Indoor living spaces can sometimes be rather dry and drafty. Consider keeping your houseplants away from vents as well as doorways and drafty windows. You can raise humidity levels by filling a handful of pebbles in the catch-tray and on the surface of the soil. The pebbles will absorb moisture with every watering, ultimately creating a healthy level of humidity. Make sure, however, that the bottom of the pot is not in direct contact with the water. One way you don’t want to increase humidity is by misting your plants. Not only is this only a temporary solution, but it can also risk foliage diseases if done regularly.
Grouping the plants together is another method to consider. Doing so will strategically combine the humidity of each container. Alternatively, you can make use of a humidifier or a vaporizer.
Clean the Foliage
Dust that settles on the leaves of a houseplant blocks the light needed for its well-being. This hinders the photosynthesis that feeds and nurtures the plant. Using a moist towel or a clean rag lightly soaked in warm water, gently yet thoroughly wipe the foliage clean. This method is ideal for plants that are too large to move around.
In areas with moderate temperature, you may take smaller plants outside and rinse them off. Otherwise, a shower cabinet will do just fine. Consider using a spray bottle for plants that can’t handle the force of a hose or a showerhead. Such plants include cacti, bonsais, air plants, and succulents. As a matter of fact, misting might actually be the only way to clean many of these varieties — you obviously can’t wipe a cactus with a rag.
Refresh the Soil
Once every year or two, consider moving your houseplants to a new pot with fresh soil. The process involves removing the plant from the pot, breaking up the root ball as much as possible, and placing it in a clean pot with new soil. Unless you want your plant to grow larger, you can use a similarly sized pot as the replacement — maybe a couple of inches wider if the plant is pot-bound.
Make sure to use good quality potting soil for the new container. This is especially crucial for proper nutrition, adequate aeration, and the ability to retain moisture — all of which promote healthy roots. Avoid using soil from outdoors as you may be bringing in microbes and diseases. You can find a variety of packaged potting soils at plant nurseries and garden centers.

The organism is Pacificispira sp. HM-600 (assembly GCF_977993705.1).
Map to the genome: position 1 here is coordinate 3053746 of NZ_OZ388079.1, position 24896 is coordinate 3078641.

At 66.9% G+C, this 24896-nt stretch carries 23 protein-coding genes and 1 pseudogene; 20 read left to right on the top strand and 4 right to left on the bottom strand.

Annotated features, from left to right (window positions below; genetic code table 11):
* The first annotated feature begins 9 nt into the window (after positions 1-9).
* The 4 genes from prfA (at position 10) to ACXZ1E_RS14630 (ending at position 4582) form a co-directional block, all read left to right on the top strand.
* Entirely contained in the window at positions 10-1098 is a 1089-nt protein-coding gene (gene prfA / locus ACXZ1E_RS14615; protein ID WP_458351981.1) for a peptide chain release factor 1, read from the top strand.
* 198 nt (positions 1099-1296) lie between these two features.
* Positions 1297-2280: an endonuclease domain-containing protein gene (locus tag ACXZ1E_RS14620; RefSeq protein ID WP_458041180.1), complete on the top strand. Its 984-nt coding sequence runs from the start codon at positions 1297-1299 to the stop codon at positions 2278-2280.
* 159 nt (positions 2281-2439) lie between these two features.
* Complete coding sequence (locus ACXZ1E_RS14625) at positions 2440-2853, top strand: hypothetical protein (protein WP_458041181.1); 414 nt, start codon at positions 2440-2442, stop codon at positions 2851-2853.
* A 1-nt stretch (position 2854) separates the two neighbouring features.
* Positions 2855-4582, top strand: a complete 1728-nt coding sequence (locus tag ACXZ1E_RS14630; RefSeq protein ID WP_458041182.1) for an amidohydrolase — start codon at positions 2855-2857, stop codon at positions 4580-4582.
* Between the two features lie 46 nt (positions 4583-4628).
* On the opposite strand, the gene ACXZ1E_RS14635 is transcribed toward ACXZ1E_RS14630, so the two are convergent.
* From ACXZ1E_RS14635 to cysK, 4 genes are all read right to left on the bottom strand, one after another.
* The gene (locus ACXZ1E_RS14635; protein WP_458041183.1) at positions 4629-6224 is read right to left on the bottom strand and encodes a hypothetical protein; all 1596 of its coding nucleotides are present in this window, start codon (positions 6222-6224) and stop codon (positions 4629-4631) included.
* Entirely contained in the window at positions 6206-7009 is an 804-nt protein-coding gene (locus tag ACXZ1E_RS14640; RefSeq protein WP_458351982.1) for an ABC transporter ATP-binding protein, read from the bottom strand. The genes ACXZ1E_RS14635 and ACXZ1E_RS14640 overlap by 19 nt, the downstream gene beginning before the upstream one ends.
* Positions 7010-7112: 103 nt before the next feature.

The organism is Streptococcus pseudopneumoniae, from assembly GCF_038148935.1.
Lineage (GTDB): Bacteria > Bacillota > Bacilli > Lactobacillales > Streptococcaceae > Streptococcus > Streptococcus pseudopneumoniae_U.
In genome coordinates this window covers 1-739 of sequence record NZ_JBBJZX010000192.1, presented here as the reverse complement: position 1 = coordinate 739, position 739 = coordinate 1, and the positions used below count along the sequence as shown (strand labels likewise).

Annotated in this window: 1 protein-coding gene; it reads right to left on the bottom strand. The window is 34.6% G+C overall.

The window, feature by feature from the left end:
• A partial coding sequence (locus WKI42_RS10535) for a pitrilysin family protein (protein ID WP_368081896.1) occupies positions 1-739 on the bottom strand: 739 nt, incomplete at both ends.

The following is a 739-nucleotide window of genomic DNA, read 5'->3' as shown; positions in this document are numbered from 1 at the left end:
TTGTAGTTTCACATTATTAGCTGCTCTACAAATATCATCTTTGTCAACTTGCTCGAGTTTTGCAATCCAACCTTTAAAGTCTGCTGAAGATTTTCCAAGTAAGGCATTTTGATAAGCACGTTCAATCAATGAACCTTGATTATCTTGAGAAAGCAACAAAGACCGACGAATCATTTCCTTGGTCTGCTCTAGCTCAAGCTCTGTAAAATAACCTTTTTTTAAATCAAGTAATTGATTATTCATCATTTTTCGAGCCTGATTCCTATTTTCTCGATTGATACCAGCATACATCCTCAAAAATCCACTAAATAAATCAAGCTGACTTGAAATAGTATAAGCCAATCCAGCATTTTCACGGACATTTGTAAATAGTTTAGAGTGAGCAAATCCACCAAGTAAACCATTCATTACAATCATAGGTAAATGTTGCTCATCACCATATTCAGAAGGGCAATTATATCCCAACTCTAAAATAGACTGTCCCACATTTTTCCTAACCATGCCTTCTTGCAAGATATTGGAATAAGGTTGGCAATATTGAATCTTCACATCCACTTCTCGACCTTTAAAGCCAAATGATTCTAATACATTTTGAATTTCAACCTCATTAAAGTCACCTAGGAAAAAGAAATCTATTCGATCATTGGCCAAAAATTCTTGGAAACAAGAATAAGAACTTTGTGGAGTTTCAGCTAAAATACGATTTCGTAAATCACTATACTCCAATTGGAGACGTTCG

Do Pest Control
There’s always a possibility for pests to make their way to your indoor plants — even if you’re using sterile potting soil. Pests such as ants, aphids, and fungus gnats can cause your flora all kinds of trouble. Make sure to inspect your plants for signs of parasites on a regular basis. Should you come across any pests, treat the affected plants with an organic pesticide like neem oil. An alternative solution involves mixing a pint of water with dish soap and spraying it on the foliage and the soil. You may want to spray again with pure water after an hour or so to get rid of any soap residue.
Besides photosynthesis, houseplants require several other nutrients to thrive. Such nutrients mainly include nitrogen, potassium, and phosphorus. The plants absorb these minerals through their roots. In an outdoor environment such as a garden, plants typically obtain these nutrients from decaying twigs and leaves that fall nearby. Indoor houseplants, however, don’t have this advantage. The available nutrients eventually get depleted, which is why you’ll need to fertilize your flora on an occasional basis.
While many homeowners tend to fertilize their greenery on a weekly basis, others prefer to do it once every couple of months. However, it is generally best to lean towards under-fertilizing. During the winter, avoid using fertilizers altogether as the plants will most likely be dormant.
Fertilizers are nowadays available in a variety of forms including pellet, liquid, and slow-release. If you prefer a more organic approach, however, you can make homemade fertilizer out of coffee grounds, crushed eggshells, and chopped banana peels.